If you’re asking your team to act against their core values, you need to know this. Because when we don’t have trust in our leaders, when your team doesn’t have trust in you as their leader, they lose confidence in themselves. They become less productive, they come focused on self preservation and they feel alone. And when we feel like that, I’m sure that you know this as yourself, if you’ve ever felt alone, if you’ve ever felt that you have to focus entirely on self preservation, on boosting your confidence because there is so much pressure on you that takes away your confidence, you don’t just become less productive, things like imposter syndrome starts skyrocketing. Your confidence plummets.

We’ve done so much work to build those things in both ourselves as leaders and on our team. A little bit of trust damage can do an awful lot of harm here.

Edelman has a Trust Barometer report every year. I’ll put the link to that in the show notes. And the 2020 Trust Barometer shows that almost a third of employees in the tech sector don’t trust their employer. That’s a big scary chunk of the workforce. We cannot ignore the impact. We cannot ignore the impact on productivity on happiness, on the chances of burnout. Burnout is bad for business. I know there are some companies where burnout is almost seen like an acceptable thing. Bring somebody in, burn them out, get rid of them.

When you actually look at the data, it is a terrible thing for business. It is so expensive. And when employees have low trust, they’re more skeptical, they’re more disengaged, they’re less productive. Again, I keep saying that one. And it eventually leads to those imposter syndrome feelings rising, burnout, all the negative stuff. What can you do as a leader to build trust with your employees?

Well, it’s worth going back to basically what is trust? Trust is built on competence and ethics. But it’s an emotional bond. And it works both ways. Somebody can’t trust you if you don’t trust them. It’s not real trust, if that’s the case. And when you have trust in just one direction, it will fall apart inevitably at some point when the person who is trusting, who is interested back realizes it’s a one way commitment. You may well have experienced that. I have experienced that multiple times in my professional career.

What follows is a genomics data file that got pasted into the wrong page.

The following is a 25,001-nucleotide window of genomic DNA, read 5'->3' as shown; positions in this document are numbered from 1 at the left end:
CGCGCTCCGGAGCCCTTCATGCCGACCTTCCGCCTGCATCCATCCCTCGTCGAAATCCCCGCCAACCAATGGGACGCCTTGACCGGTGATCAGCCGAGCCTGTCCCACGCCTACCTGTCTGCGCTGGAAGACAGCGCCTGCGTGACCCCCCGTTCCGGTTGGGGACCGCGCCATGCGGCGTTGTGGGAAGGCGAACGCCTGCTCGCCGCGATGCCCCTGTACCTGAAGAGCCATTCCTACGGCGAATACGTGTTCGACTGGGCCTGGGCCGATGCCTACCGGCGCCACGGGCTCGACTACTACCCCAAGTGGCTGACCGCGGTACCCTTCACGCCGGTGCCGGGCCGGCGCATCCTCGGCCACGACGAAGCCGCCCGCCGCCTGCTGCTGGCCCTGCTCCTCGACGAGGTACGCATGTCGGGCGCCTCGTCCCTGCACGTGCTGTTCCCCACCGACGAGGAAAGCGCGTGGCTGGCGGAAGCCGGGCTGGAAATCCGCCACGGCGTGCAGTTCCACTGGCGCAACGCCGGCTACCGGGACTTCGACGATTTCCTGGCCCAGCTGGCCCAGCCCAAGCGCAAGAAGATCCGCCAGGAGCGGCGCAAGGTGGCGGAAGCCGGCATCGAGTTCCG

I have trusted somebody and then it’s been thrown back in my face. And you end up going to the point where you don’t trust anybody. Everybody has to earn your trust. Most of us got burned pretty early on. Some of us as children, so we’ve never trusted people as adults. I would love the world to be fully trusting but it doesn’t work that way. It’s about embracing the emotional components of human behavior and potential which is why it’s directly related to EQ the topic of the month this September.

And it’s what makes a team more than just the sum of the individuals. When you have great trust, your team becomes a well oiled machine. They work well together, they trust each other. It isn’t just about the trust with you. If you as a leader in charge of a team or even a leader of peers, if you can generate trust in your team, a trust amongst each other, they will start communicating better.

It isn’t just like, “This person does this work, this person does this work.” They communicate better. They identify issues faster because no one person in this day and age knows everything. It’s just impossible. I’m not sure it’s ever been true that one person is doing everything that the human race knows and so on. And so what you need, a great team works well together.

They have great communication. And they will point out to each other without fearing the consequences of things that have been missed, areas for added value, opportunities that haven’t been noticed by one individual, that be noticed by another. But if you don’t have trust, both in you as a leader, but amongst your team, you don’t get that. You don’t get that benefit. When there is trust, your team becomes a multiplicative effect of the individuals involved.